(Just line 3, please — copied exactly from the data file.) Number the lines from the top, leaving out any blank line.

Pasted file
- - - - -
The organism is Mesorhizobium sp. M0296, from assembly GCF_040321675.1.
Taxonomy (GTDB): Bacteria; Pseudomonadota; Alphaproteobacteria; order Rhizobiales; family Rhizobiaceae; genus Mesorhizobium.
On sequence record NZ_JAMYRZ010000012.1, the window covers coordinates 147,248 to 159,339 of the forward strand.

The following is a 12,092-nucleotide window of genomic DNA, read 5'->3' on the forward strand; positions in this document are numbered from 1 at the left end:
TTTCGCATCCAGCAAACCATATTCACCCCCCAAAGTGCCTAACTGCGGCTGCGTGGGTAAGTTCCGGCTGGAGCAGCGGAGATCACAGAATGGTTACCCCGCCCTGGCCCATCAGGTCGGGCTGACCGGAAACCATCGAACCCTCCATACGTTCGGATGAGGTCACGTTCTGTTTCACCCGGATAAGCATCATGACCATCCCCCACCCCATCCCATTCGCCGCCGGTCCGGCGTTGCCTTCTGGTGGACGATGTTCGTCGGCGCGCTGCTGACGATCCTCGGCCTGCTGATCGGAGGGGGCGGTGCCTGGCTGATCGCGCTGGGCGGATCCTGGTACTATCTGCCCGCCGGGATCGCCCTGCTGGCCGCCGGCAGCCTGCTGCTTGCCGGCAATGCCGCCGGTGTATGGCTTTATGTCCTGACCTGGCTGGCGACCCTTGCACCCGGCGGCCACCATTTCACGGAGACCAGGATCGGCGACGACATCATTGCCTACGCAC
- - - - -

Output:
On sequence record NZ_JAMYRZ010000012.1, the window covers coordinates 147,248 to 159,339 of the forward strand.